Bankrupt developer McFeely could return to the building trade
Disgraced property developer Tom McFeely is preparing to return to the industry in the UK after he exits bankruptcy in July and walks away from his multi-million pound debts.
The rogue builder from Co Londonderry has escaped investigation over claims that he salted away £2.9m in rents from a London apartment complex that should have gone towards his debts in the Republic.
And now the Dungiven man is reportedly trying to raise funds in London for a return to the property market.
McFeely's debts include £45m owed to Bank of Ireland, which he borrowed through one of his Northern Ireland companies to build an apartment block in London.
McFeely has denied that he received any money from the London apartment block. The convicted IRA hunger striker, who turned to building on his release from prison, has been based in London where he has been reportedly trying to raise funds for his return to the property business.
Sources have said that he was involved in staging a comeback. It has also been reported that he has been pitching himself abroad among investors as an agent for small Irish developers.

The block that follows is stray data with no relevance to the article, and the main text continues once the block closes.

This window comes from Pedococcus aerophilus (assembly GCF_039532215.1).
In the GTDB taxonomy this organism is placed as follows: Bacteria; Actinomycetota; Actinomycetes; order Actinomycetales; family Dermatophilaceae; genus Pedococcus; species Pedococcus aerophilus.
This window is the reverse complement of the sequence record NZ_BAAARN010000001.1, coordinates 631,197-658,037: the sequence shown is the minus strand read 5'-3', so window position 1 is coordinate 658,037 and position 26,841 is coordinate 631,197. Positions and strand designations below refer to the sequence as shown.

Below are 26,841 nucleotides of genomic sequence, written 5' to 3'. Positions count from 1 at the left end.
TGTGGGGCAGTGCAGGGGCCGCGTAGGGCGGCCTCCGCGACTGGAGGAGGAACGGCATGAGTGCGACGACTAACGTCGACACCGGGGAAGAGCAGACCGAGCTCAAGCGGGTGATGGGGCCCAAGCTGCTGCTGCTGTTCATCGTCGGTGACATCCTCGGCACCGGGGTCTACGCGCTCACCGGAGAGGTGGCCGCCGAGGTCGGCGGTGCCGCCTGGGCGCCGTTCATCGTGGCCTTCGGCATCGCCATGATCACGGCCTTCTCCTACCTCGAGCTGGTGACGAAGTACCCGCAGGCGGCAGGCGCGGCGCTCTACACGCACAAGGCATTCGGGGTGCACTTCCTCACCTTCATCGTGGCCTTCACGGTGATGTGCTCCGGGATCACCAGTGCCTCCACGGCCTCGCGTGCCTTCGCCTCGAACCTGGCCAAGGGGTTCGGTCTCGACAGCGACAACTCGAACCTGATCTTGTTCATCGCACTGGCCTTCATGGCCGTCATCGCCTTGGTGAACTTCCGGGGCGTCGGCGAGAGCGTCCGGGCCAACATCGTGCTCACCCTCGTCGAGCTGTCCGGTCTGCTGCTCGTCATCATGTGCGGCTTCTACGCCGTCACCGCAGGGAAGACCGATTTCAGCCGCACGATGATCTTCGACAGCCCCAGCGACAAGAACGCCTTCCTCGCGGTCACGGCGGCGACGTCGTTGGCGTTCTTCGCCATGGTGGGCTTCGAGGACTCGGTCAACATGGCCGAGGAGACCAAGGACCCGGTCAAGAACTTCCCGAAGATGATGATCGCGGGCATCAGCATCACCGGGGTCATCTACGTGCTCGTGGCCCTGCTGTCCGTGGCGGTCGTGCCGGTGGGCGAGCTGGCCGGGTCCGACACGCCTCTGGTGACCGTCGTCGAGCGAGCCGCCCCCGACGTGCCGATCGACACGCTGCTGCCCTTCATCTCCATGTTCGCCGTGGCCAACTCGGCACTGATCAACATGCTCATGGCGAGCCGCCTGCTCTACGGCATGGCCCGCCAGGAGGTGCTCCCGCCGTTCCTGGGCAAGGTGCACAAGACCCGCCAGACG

He was declared bankrupt in the Republic in 2012 after his attempts to go bankrupt in the UK were thrown out of court. Theresa McGuinness, who bought a faulty house from him in Dublin, had petitioned for his bankruptcy after he failed to pay her a £76,000 judgment award that she had secured in the courts.
Ultimately the Irish taxpayer will pick up the most of the £175m bill for McFeely's failed developments and negligent building practices.
Taxpayers will pay most of the £20m bill for repairing Priory Hall, the death trap apartment complex in north Dublin from which scores of families were evacuated and left homeless for two years.
McFeely also owes around £380,000 to the Revenue Commissioners, while his companies owe debts of around £7.2m to Nama.